The World Health Organisation representative to Ghana Dr Magda Robalo has warned that the Ebola threat is still real despite a significant drop in figures.
“Take disease threats seriously. We do not know when the next outbreak will come or what will cause it, but history tells us it would come”, Dr Robalo said at a Symposium organized in Accra by the Ghana Medical Association (GMA).
The symposium was under the theme, “Ebola; have we gone to sleep?”
There has been a significant improvement in the number of recorded cases in recent times. Liberia, one of the worst hit countries has recorded no new case in two weeks.
Despite the improvement, Dr Robalo said Ghana should not relent in efforts to stay prepared in case of an outbreak.
“This means investing domestically and internationally in prevention and the essential public systems for preparedness, surveillance and response which are fully integrated in the line with efforts to strengthen health system in be included in the scope of developing assistance for help,” she said.
She added, “we should remain vigilant.
This Ebola outbreak is far from over. We must sustain our support to the affected countries until the outbreak is over but we also need to continue with preparedness in non-affected countries.
In the face of increasing complacency and growing fatigue, we should not stop the preparedness activities we have started”.
Actually we should scale them up. We must continue to maintain a high level of surveillance. Ebola has demonstrated its capacity to spread it may do so again.
Meanwhile, President of the Ghana Medical Association, Dr Kwabena Adusei Poku has called on government to establish an infectious disease center that will cater for all viral diseases including Ebola.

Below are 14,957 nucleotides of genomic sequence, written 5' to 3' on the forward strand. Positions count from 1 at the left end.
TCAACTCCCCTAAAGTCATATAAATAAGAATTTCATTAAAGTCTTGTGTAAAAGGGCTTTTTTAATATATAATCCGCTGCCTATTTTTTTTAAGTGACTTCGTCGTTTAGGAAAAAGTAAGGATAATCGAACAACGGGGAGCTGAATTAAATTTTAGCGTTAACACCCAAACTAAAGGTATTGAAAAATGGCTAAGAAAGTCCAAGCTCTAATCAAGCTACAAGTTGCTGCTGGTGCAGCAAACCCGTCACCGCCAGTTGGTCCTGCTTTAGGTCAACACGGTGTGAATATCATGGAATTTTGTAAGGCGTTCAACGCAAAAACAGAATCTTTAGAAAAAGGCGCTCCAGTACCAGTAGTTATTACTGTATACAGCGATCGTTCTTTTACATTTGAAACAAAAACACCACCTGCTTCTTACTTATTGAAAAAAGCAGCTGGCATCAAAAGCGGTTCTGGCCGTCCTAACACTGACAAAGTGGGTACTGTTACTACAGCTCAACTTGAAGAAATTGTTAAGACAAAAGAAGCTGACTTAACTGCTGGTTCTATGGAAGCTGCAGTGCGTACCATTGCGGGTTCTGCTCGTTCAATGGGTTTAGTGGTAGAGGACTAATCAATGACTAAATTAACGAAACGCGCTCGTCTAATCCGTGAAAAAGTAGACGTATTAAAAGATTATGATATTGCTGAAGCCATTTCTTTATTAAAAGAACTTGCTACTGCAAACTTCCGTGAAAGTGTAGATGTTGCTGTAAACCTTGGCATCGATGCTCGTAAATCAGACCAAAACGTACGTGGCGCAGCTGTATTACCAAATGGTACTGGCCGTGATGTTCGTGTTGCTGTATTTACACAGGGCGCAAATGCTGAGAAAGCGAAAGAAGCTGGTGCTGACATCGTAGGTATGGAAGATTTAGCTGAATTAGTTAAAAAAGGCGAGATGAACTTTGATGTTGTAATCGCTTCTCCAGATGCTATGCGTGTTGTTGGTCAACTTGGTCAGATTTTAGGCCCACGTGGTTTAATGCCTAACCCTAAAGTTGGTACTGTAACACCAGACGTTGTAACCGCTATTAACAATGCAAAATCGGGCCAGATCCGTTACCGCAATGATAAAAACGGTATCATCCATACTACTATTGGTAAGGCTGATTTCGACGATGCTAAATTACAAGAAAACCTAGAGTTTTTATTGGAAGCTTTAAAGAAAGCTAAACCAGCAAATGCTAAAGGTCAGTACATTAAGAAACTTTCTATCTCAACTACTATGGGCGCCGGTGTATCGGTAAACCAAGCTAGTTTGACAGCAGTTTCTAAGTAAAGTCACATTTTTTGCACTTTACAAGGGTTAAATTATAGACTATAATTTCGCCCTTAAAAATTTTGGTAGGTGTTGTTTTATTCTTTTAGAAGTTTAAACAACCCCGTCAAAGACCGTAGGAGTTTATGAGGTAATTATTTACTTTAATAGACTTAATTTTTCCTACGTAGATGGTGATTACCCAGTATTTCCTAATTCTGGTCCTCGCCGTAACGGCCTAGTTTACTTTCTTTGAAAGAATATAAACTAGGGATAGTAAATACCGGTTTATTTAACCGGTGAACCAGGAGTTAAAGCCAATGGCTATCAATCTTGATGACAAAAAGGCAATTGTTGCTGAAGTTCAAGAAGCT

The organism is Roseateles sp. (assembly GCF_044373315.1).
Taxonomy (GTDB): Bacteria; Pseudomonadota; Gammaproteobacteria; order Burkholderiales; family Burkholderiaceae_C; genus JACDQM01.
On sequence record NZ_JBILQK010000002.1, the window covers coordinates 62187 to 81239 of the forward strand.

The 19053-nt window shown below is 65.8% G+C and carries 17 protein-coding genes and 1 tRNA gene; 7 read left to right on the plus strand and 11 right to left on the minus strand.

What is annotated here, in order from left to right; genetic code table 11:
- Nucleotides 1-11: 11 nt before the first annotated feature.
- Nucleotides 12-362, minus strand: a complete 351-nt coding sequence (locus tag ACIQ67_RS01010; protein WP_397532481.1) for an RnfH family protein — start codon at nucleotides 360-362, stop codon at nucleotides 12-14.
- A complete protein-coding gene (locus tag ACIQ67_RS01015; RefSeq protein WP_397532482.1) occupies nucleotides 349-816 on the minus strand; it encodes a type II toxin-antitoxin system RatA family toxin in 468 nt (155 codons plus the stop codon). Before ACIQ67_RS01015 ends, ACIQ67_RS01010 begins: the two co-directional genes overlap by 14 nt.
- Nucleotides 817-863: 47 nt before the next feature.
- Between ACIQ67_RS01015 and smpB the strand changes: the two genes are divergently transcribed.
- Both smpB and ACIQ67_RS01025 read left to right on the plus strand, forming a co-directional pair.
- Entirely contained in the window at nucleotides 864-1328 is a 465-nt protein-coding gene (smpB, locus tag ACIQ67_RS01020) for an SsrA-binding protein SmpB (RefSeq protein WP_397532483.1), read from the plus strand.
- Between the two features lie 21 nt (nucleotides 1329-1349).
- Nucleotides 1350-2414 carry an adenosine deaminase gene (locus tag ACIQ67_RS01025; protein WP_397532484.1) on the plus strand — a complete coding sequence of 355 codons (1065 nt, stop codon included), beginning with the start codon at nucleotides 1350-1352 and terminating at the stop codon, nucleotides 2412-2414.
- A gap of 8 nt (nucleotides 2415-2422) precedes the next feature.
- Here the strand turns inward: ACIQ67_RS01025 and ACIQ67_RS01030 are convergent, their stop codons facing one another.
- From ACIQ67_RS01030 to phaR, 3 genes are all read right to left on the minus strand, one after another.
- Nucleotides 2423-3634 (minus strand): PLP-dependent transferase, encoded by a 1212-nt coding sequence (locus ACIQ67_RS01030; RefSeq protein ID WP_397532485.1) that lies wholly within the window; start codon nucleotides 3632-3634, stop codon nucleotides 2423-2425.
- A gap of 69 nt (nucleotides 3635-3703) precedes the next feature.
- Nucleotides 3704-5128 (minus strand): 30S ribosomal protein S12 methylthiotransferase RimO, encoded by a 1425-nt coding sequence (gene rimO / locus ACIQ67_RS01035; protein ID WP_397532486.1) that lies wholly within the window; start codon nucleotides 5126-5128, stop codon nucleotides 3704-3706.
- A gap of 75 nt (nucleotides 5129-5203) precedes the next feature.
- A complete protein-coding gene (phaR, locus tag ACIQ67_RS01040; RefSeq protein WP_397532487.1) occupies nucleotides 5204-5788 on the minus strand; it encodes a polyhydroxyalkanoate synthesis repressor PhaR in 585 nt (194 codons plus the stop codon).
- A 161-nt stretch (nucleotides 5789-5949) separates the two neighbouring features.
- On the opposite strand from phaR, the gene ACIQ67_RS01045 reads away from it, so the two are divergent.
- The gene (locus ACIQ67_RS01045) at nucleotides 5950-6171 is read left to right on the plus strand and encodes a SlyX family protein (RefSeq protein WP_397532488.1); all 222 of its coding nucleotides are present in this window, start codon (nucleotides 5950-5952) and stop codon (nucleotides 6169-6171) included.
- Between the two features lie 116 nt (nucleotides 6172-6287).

According to him, even though Ghana has not recorded an Ebola case yet, an infectious disease center can be used for research, training and other services, saying “when Ebola comes, it may be too late so we are saying that lets prepare”.
“There are some countries like US who never thought that Ebola will come but they prepared. We are here at times just common maize that we need to grow and eat, we have troubles. If we have the centers and we are not using them, we might use them for other diseases.”
However, Deputy Health Minister, Dr Victor Bampoe debunked assertions that the Ministry has gone to sleep on the issue of Ebola following some successes chalked by the 3 worst affected countries.
Speaking at the same function, he catalogued a number of preparatory measures the Ministry was undertaking against Ebola, stressing, “we have not been sitting ideal. We believe that if there is Ebola anywhere then there is Ebola everywhere”.
He said, “we have been continuing to support the efforts in those countries (Ebola-hit countries). We are strengthening our alert early warning systems. We are doing that with the help of the US Center for Disease Control and Prevention (CDC).
The Deputy Health Minister also revealed that the Ministry was sourcing funds from the World Bank to establish an infectious disease center.
“We have already got a piece of land in Kumasi. It will do exactly the three things you talked about; research, service and training” he said.